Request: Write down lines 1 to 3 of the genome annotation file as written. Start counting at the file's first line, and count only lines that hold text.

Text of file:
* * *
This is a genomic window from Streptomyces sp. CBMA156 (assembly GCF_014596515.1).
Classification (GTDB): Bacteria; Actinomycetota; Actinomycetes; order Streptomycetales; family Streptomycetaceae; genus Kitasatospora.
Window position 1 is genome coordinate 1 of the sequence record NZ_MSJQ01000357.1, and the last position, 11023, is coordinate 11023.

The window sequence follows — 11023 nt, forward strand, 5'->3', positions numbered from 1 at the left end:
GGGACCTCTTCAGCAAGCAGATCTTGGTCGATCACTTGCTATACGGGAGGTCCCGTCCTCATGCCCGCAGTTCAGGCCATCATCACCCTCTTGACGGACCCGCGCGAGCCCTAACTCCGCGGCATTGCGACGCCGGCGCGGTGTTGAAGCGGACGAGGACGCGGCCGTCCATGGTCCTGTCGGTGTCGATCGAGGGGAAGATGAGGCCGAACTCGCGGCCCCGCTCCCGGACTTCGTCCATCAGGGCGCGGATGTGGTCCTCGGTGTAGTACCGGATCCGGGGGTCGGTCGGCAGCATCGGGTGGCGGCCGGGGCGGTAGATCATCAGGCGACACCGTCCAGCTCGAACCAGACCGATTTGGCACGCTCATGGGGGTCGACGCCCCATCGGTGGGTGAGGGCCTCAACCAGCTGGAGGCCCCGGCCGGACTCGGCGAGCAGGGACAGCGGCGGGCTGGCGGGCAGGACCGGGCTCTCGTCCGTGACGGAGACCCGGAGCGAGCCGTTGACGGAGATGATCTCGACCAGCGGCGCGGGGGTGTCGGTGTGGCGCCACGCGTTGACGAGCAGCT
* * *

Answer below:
This is a genomic window from Streptomyces sp. CBMA156 (assembly GCF_014596515.1).
Classification (GTDB): Bacteria; Actinomycetota; Actinomycetes; order Streptomycetales; family Streptomycetaceae; genus Kitasatospora.
Window position 1 is genome coordinate 1 of the sequence record NZ_MSJQ01000357.1, and the last position, 11023, is coordinate 11023.